Given the original reserve crediting didn’t cause the money supply to widen this is just treasonous and insane. The resale obviously can’t be inflationary – the money creation bit from part one happens over 5 years before the reissue of gilts.  Re-issue will obviously be deflationary as banks will allocate liquidity to buy the gilts instead of using the money for something else. But it cannot be inflationary as there is no money creation at that point.

The second part of QE should be abandoned. A sensible government would announce that the money supply is shrinking, that the £325 billion in the Asset Purchase Facility can be safely monetized and that public sector cuts are cancelled and a £175 billion stimulus package can safely be afforded.

How likely is this? Given how corrupt, incompetent and misleading [it] is [of] the current government to mis-explain how the economy works in order to justify selling off the public sector to their friends and funders.

The Tories and their backers want high unemployment and household debts to rise as this lowers wage demands and increases corporate profits. They are deliberately engineering a slump in order that the banks who provide 50% of their funding and the donors who can afford the £250,000 dinners with Cameron can slightly increase their profits.

Business is sitting on £700 billion of retained profits, banks are rich enough to pay an average of £350,000 to their staff. So what does Cameron do? He abolishes the bankers’ bonus tax, drops the 50p highest tax rate, lowers corporation tax and exempt overseas subsidiaries of multinationals from paying tax.

The rest of us get a 5% hike in VAT, trebling of university tuition fees, youth unemployment raised …

Banking reform debate hots up as party conference season approaches

15 August 2012 10:25PM

It seems that the only conclusion that can be drawn, is that George Osborne et al are deliberately misleading the electorate and deliberately wrecking the economy in order to justify lowering wages, lowering benefits, increasing unemployment, increasing household debt, running-down the NHS/state education and dismantling public services.  Furthermore, there is a little nest-egg of £31 billion ready to be pulled out as a sweetener for the 2015 General Election.

But this behaviour of a government raises deeper questions.  Professor Michael Hudson offers this global overview (10):

In these respects neoliberalism is a doctrine of power and autocracy, a weaponization of economic theory in today’s financial war against the economy at large. Its fiscal program is to un-tax banks and insurance companies, real estate and monopolies. The result is a financial war not only against labor but also – indeed, most of all – against industry and government, because that is where the money is. Gaining the power to indebt economies at increasing velocity, the banking and financial sector is siphoning resources away from the real economy. Its business plan is not to employ labor and expand output, but to transfer as much of the existing flow of revenue as possible into its own hands, by capitalizing it into interest payments.”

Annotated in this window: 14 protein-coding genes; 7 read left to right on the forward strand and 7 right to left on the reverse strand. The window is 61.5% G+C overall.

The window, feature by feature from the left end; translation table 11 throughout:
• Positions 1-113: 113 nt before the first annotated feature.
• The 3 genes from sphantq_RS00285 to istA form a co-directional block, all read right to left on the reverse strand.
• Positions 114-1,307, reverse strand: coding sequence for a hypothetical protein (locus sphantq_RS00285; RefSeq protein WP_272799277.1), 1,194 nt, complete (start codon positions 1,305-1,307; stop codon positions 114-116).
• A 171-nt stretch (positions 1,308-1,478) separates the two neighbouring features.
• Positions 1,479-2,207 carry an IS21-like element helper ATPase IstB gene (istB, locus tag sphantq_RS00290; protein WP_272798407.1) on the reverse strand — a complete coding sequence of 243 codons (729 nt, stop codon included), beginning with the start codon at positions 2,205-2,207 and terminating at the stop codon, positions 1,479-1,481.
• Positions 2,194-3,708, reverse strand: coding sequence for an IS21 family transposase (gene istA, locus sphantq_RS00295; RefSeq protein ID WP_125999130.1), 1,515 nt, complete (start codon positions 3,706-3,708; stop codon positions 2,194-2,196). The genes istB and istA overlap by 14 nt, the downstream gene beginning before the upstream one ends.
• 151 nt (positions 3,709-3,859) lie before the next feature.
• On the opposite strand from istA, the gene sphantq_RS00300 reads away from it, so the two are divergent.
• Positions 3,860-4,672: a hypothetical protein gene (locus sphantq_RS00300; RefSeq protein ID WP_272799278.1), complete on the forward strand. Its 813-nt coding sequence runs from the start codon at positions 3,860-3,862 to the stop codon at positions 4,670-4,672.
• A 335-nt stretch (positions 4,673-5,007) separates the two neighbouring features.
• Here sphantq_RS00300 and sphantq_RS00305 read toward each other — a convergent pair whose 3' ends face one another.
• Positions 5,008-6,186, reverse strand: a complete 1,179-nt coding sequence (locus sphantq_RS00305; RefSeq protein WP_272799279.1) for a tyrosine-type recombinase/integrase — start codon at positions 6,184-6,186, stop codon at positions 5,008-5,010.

And David Malone concludes (11):

I don’t think the banks will lend in to the real economy because they calculate that such a socially useful strategy gives low returns to them. Should they ‘defect’ from this generous strategy and chose instead the selfish strategy of ‘hoard and wait’ then they could make not just a large return but an epic one. They could emerge as owners of everything people will need in order to rebuild their lives. Water, power, rail, hospitals, you name it.

This is what the banks are waiting for. And our politicians are giving them our money so they can.

 

It is probably a great mistake to think that George Osborne, or at least those advising him, do not know what they are doing.  What George Osborne might gain as a result of taking the flak for being the ‘worst Chancellor’ of all times is a matter for speculation.

Related post:

https://think-left.org/2012/08/04/neil-barofsky-how-washington-saved-wall-street-and-abandoned-main-street/

 

(1) http://www.telegraph.co.uk/news/politics/georgeosborne/9477918/George-Osborne-no-longer-enjoys-faith-of-former-prominent-economist-backers-over-deficit.html

(2)  https://think-left.org/2012/07/27/simon-says-qe-is-the-biggest-confidence-trick-of-all-time/

(3) http://www.taxresearch.org.uk/Blog/2012/07/13/the-untold-truth-about-quantitative-easing-is-it-simply-cancels-debt-and-that-means-national-debt-is-now-just-45-1-of-gdp/

(4)   Financial crisis, five years on: Q&A

9 August 2012 9:33AM

Paul Mason and Jeremy Werner asking Mervyn King yesterday about monetizing the debts in the Asset Purchase Facility. King does not deny the monetization.

It is time somebody FOI-ed the Bank to ask for full break down of the maturity dates of all the gilts in the APF. The shortest we know is 3 years and this was bought 2009 so some of the gilts will start to monetize … about now.

There is no prospect of selling the gilts back put into the private sector until 2017 at the earliest (OBR projection is … the government to have large deficit spending requirements until at least then).

Come on guardian- read some MMT and then ask the right questions. Do not let the establishment get away with an utterly fraudulent description of the economy.

(5)  http://www.3spoken.co.uk/2012/08/the-uk-governments-rainy-day-fund.html

(6)  http://www.taxresearch.org.uk/Blog/2012/08/15/16938/

(7)  https://think-left.org/2012/08/04/the-uks-budget-deficit-is-rising-not-falling/

(8)  https://think-left.org/2012/08/10/the-incredible-shrinking-uk-economy/

(9)  http://www.guardian.co.uk/business/blog/2012/aug/15/banking-reform-vickers-report

(10)  http://goo.gl/G0lk3

(11)  http://www.golemxiv.co.uk/2012/08/a-waiting-game/#comments

Simon says: QE is the biggest confidence trick of all time.

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Simon (Jenkins) says ‘QE is the biggest confidence trick of all time’: